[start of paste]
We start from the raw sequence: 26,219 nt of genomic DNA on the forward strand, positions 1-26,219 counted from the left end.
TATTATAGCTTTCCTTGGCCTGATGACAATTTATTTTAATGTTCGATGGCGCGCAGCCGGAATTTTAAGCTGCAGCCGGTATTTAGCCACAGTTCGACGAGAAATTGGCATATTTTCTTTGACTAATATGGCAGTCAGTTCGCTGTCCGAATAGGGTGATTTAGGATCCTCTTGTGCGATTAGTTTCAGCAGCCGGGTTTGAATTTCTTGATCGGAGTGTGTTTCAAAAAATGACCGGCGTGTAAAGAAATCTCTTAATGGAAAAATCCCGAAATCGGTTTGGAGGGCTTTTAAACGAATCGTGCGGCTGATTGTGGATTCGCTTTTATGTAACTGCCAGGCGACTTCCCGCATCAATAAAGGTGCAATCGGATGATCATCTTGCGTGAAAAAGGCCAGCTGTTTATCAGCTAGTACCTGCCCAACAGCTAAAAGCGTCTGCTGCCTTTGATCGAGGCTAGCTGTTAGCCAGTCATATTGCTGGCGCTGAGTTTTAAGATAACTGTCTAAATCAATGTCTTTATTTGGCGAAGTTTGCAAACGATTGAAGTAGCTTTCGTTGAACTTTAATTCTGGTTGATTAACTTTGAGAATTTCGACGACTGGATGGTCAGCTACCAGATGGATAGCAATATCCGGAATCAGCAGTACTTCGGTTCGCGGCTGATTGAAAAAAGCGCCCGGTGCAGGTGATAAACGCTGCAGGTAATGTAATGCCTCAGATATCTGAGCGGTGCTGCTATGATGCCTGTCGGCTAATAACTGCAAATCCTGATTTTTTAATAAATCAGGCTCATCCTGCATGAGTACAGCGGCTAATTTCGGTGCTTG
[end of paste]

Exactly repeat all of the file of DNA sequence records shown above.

We start from the raw sequence: 26,219 nt of genomic DNA on the forward strand, positions 1-26,219 counted from the left end.
TATTATAGCTTTCCTTGGCCTGATGACAATTTATTTTAATGTTCGATGGCGCGCAGCCGGAATTTTAAGCTGCAGCCGGTATTTAGCCACAGTTCGACGAGAAATTGGCATATTTTCTTTGACTAATATGGCAGTCAGTTCGCTGTCCGAATAGGGTGATTTAGGATCCTCTTGTGCGATTAGTTTCAGCAGCCGGGTTTGAATTTCTTGATCGGAGTGTGTTTCAAAAAATGACCGGCGTGTAAAGAAATCTCTTAATGGAAAAATCCCGAAATCGGTTTGGAGGGCTTTTAAACGAATCGTGCGGCTGATTGTGGATTCGCTTTTATGTAACTGCCAGGCGACTTCCCGCATCAATAAAGGTGCAATCGGATGATCATCTTGCGTGAAAAAGGCCAGCTGTTTATCAGCTAGTACCTGCCCAACAGCTAAAAGCGTCTGCTGCCTTTGATCGAGGCTAGCTGTTAGCCAGTCATATTGCTGGCGCTGAGTTTTAAGATAACTGTCTAAATCAATGTCTTTATTTGGCGAAGTTTGCAAACGATTGAAGTAGCTTTCGTTGAACTTTAATTCTGGTTGATTAACTTTGAGAATTTCGACGACTGGATGGTCAGCTACCAGATGGATAGCAATATCCGGAATCAGCAGTACTTCGGTTCGCGGCTGATTGAAAAAAGCGCCCGGTGCAGGTGATAAACGCTGCAGGTAATGTAATGCCTCAGATATCTGAGCGGTGCTGCTATGATGCCTGTCGGCTAATAACTGCAAATCCTGATTTTTTAATAAATCAGGCTCATCCTGCATGAGTACAGCGGCTAATTTCGGTGCTTG